At a youth division meeting in February 1952, Toda used the phrase chikyu minzokushugi to describe the basis for his philosophy. This phrase, which could be directly translated as “global nationalism” or the “underlying unity of the worldʼs peoples,” corresponds to what today we would call “global citizenship.” Although the concept of global citizenship has gained currency in our contemporary world of globalization, it was an innovative concept in the days when confrontation between the Eastern and Western blocs under the Cold War was intensifying.
Students at the “Toda Josei Sensei” kindergarten, Brazil, September 2000
Todaʼs declaration of global citizenship originates from the tragedy of extreme nationalism that was experienced by people in the 20th century. In the modern period when extreme forms of nationalism arose in Japan, the state held supreme authority and unquestioning loyalty to the state was demanded of all. Especially during World War II, people suffered intense oppression from the militaristic government. As a witness of such tragedy, Toda sought to liberate people from the chains of narrow-minded nationalism, to enable them to transcend the limitations of confining oneʼs vision to just one state or people. He called for an awareness that humankind is one, ultimately sharing a common destiny. Toda was convinced that wars among states and peoples would end, and a peaceful world society would be constructed, when people realized this ideal and took full responsibility as members of a single human community.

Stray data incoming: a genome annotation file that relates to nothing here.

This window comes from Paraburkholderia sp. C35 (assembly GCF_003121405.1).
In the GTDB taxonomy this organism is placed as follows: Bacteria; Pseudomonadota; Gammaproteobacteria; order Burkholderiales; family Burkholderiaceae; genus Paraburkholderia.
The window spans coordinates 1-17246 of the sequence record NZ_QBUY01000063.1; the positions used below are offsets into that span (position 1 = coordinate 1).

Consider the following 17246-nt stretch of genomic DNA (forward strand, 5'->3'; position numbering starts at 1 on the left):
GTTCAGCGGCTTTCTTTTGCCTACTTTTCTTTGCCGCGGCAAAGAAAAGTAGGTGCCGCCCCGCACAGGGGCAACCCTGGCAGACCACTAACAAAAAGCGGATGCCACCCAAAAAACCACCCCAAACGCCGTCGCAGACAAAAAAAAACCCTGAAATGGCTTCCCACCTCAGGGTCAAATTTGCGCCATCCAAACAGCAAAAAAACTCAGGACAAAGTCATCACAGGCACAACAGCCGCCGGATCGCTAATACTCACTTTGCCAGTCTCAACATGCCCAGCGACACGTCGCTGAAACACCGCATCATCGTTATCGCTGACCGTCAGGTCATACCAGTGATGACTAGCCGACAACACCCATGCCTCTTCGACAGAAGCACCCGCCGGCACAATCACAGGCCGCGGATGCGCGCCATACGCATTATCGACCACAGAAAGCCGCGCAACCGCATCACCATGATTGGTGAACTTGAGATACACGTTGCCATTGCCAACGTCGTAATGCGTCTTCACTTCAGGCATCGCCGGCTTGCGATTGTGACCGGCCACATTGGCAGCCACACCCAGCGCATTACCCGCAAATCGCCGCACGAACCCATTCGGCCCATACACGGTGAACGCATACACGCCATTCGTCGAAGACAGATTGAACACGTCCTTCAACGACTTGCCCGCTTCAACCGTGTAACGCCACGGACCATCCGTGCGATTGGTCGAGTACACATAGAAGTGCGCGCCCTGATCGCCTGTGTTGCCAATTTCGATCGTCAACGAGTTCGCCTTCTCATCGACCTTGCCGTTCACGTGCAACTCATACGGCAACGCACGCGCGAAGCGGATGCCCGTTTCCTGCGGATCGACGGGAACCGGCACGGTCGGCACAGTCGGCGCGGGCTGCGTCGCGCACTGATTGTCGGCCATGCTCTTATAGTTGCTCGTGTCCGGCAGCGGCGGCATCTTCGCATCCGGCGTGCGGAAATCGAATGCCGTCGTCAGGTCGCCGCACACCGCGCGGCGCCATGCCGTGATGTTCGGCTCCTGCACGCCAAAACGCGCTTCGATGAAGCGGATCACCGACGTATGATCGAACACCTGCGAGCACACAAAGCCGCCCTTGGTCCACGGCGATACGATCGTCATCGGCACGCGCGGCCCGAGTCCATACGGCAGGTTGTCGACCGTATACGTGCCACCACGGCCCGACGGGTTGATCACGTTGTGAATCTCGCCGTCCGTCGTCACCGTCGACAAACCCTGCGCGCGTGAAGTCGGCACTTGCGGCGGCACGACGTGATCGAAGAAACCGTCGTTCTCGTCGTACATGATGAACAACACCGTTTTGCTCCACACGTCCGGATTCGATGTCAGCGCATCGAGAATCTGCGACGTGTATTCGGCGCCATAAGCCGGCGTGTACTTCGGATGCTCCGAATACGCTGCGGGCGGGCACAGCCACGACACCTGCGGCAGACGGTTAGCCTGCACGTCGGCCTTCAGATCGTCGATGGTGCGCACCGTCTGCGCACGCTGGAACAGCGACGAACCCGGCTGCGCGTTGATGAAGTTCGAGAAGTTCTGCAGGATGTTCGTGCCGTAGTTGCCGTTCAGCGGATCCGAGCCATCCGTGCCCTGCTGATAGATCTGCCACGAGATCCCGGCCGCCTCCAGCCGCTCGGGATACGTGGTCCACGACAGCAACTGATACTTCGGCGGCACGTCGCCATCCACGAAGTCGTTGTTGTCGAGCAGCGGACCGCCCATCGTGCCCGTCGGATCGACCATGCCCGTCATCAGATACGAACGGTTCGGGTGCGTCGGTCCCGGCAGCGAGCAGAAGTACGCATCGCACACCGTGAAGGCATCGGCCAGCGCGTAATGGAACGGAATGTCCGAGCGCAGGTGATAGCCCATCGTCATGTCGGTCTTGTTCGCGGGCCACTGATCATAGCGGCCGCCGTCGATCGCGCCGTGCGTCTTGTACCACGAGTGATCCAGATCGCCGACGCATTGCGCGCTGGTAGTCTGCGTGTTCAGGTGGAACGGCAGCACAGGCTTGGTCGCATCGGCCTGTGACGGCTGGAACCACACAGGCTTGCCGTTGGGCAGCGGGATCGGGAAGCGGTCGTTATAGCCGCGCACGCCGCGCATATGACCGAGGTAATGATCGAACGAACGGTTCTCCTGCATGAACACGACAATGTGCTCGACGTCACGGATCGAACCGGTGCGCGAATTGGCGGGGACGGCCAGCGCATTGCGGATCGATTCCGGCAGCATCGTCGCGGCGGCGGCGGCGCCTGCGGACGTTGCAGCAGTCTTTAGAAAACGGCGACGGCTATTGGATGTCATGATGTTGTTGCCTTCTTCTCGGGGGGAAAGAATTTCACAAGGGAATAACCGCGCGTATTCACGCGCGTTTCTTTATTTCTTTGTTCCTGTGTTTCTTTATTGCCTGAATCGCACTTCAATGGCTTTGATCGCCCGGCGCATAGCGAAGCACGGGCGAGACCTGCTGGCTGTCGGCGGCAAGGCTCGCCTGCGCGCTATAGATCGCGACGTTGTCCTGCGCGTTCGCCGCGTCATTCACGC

The Toda Park in Florence, Italy
Todaʼs vision of global citizenship can be understood as being in the lineage of the ideas of his mentor, Tsunesaburo Makiguchi. From his 1903 work, Jinsei chirigaku (The Geography of Human Life), onward, Makiguchi consistently urged an expanded sense of belonging and commitment—that people should understand themselves to be simultaneously citizens of a local community, of a national state and of the world. Likewise, Todaʼs ideal of global citizenship does not deny or reject local or national identities, but promotes a steady expansion of our more immediate loyalties until they expand to embrace the entire world.
“I want to rid the world of misery.” Todaʼs strong determination to consider peopleʼs happiness as his first principle at all times was the wellspring of his ideal of global citizenship. He was striving to empower people to take control of their lives, to become “the master” of ideas, rather than allow ideas to master them, as had happened so often in the past. The notion exemplifies Todaʼs ability to see all phenomena clearly from the point of view of ordinary people.
An international symposium “The Challenge of Nuclear Abolition” cosponsored by the Toda Institute for Global Peace and Policy Research, San Francisco, September 2007